Former Miss America Vandeweghe left legacy of family, faith
NEWPORT BEACH, Calif. — Colleen Kay Hutchins Vandeweghe used to tell her four athletic children before games that they weren't competing alone — Heavenly Father was right there beside them.
This is one of Heather Vandeweghe Shannon's favorite memories of her mother, the 1947 BYU homecoming queen and University of Utah graduate who became Miss America in 1952 and attracted so much attention for her LDS faith that some have called her the first American Mormon media superstar.
Vandeweghe, 83, died March 24 at her home in Newport Beach, Calif., after battling intestinal issues on and off for 17 years.
"She was incredibly devoted to her children and her husband," Shannon said. "She would do anything for us."
Shannon remembers her mother coming to her tennis practices and sitting up in the stands just watching her. Other parents would come with a book in hand, but not her mom. After watching, her mother would tell her, "You looked very beautiful out there today."
Tauna Vandeweghe, the second oldest in the family, was a member of the U.S. swimming team in the 1976 Olympic Games and earned a silver medal with the U.S. volleyball team at the 1984 Olympics. She remembers her mother going to all of her meets and games, her brother Bruk's volleyball games and oldest brother Kiki's basketball games.
Bruk Vandeweghe won a medal in the 1994 Goodwill Games, and Kiki Vandeweghe averaged 19.7 points per game during his 13-year NBA career and now is the general manager and interim head coach of the New Jersey Nets.
"The only reason why we were successful was because of her," said Tauna Vandeweghe, whose 18-year-old daughter, CoCo, is a professional tennis player. "She pushed us in a way that I can't figure out how she did it. I never felt pushed like I had to do it. She would tell us that God gave us gifts, and the only way we weren't faithful to God was by not using our gifts. She wanted us to make sure we did the best we could with them."
Colleen Vandeweghe didn't even tell her children that she was a former Miss America. Tauna Vandeweghe and Shannon stumbled upon that tidbit when Shannon was 8 years old and the two daughters found a scrapbook and the trophy hidden in a closet.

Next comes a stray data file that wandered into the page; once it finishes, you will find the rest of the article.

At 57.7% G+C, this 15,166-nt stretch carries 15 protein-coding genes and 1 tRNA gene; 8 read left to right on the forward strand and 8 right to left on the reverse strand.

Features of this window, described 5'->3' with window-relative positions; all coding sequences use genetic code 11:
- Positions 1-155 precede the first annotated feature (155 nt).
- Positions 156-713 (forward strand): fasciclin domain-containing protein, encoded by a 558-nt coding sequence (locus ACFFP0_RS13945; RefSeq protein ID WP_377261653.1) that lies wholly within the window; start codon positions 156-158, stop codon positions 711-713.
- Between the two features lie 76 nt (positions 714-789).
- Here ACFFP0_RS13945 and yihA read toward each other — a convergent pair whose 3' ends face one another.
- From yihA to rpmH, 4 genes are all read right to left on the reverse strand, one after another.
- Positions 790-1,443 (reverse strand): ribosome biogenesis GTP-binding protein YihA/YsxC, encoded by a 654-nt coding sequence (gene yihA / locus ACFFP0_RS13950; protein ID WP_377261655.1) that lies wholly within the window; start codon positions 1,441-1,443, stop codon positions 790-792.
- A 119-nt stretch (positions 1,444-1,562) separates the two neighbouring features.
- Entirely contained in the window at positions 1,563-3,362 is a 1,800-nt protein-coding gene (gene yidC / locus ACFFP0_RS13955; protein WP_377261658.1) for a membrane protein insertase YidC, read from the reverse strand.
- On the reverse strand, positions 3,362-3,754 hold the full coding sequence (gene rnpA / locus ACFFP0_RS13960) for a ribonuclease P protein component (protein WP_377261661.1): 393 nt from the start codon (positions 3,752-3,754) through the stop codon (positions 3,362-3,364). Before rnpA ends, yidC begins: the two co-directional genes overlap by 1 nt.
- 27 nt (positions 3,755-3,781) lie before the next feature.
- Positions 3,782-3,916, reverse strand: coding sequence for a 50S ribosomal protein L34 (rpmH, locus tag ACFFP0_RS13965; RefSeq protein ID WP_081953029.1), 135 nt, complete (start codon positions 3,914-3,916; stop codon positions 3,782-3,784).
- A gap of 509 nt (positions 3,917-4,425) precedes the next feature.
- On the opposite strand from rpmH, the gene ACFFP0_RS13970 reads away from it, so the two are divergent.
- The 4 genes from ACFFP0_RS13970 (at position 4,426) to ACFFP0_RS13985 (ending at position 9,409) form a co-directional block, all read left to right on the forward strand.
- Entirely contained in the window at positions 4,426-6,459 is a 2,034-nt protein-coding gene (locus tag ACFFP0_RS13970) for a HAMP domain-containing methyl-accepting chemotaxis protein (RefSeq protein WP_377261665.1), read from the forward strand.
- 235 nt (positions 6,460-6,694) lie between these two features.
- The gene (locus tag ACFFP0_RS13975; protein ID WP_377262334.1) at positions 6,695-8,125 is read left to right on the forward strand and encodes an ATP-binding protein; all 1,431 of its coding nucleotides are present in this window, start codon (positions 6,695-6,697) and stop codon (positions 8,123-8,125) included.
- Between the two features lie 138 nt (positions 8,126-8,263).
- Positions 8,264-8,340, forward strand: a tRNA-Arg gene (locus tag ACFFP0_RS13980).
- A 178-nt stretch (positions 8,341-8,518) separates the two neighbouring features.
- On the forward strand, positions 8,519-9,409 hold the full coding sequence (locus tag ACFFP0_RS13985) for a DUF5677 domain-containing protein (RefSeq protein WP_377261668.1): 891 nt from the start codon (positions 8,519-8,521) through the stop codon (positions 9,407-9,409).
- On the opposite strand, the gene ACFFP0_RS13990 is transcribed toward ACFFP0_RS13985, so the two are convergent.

"We were flabbergasted," Shannon said. Later, Shannon found out that her mother was the oldest (25) and tallest (5-foot-11) Miss America at the time. ("I don't know how it happened," she told reporters after she won. "I thought I was too darned tall.")
The family watched the Miss America pageant every year, but Shannon never knew why until the girls' discovery. But even watching it, her mother didn't really talk about winning, Shannon said. "She didn't want us to think that defined who she was or that that was important in life. She wanted us to know that it's not the trophies that you come home with that's important; it's how you love."
Before her debut as Miss America, Vandeweghe was BYU's homecoming queen as a sophomore and the 1951 Miss Utah. Alma Whiting, 83, went to BYU with Vandeweghe and said she lit up the classroom when she walked in and always was kind and generous to everyone.
After attending BYU for a couple years, Vandeweghe, who was born in Salt Lake City but raised in California, transferred to the U. for its drama program.
LoRene Hutchins was Vandeweghe's roommate for a time there and remembers Vandeweghe being crowned Miss Utah. Hutchins later became Vandeweghe's sister-in-law when she married Vandeweghe's brother, Mel Hutchins, a BYU basketball star and the 1952 NBA Rookie of the Year who Vandeweghe called her "twin."
LoRene Hutchins went to the Miss America pageant with Vandeweghe. She said they thought Miss Carolina had won because the press took a lot of pictures of her, but Miss Utah took home the crown. Vandeweghe was the first Miss Utah to be crowned Miss America. Sharlene Wells Hawkes, Miss America in 1985, is the only other Miss Utah to earn the national honor.
Vandeweghe appeared on the cover of the June 1952 Improvement Era, a magazine published by The Church of Jesus Christ of Latter-day Saints. Inside the issue, the director of the Miss America Pageant was quoted saying that Vandeweghe was the "busiest and most popular of all Miss Americas."
The article also said as a member of the LDS Church, Vandeweghe enjoyed standing up for her beliefs. Many news reports referred to her Mormon faith, leading the authors of the Encyclopedia of Latter-day Saint History to describe her as "perhaps the first Latter-day Saint media 'superstar.' "
Vandeweghe remained an active Mormon and attended church services when physically able, one of her daughters said.
She met her husband, Ernie Vandeweghe, while he was a player for the New York Knicks. Three days before her death, he was baptized a member of the LDS Church. He had decided to join the church in December and wanted his wife to be at the baptism, but he postponed it to wait until all of his children could be there.
When it didn't appear they could all gather until the middle of April, it looked like he would have to pick between being baptized in front of his wife or his children.
But the Sunday before Vandeweghe died, son Kiki Vandeweghe called to say he was on his way, and everything else fell into place. Ernie Vandeweghe and the couple's 8-year-old grandson were baptized the same day.
"Heavenly Father created a miracle," Shannon said. "Our little miracle."
Sara Lenz reported on this story from Provo, Utah
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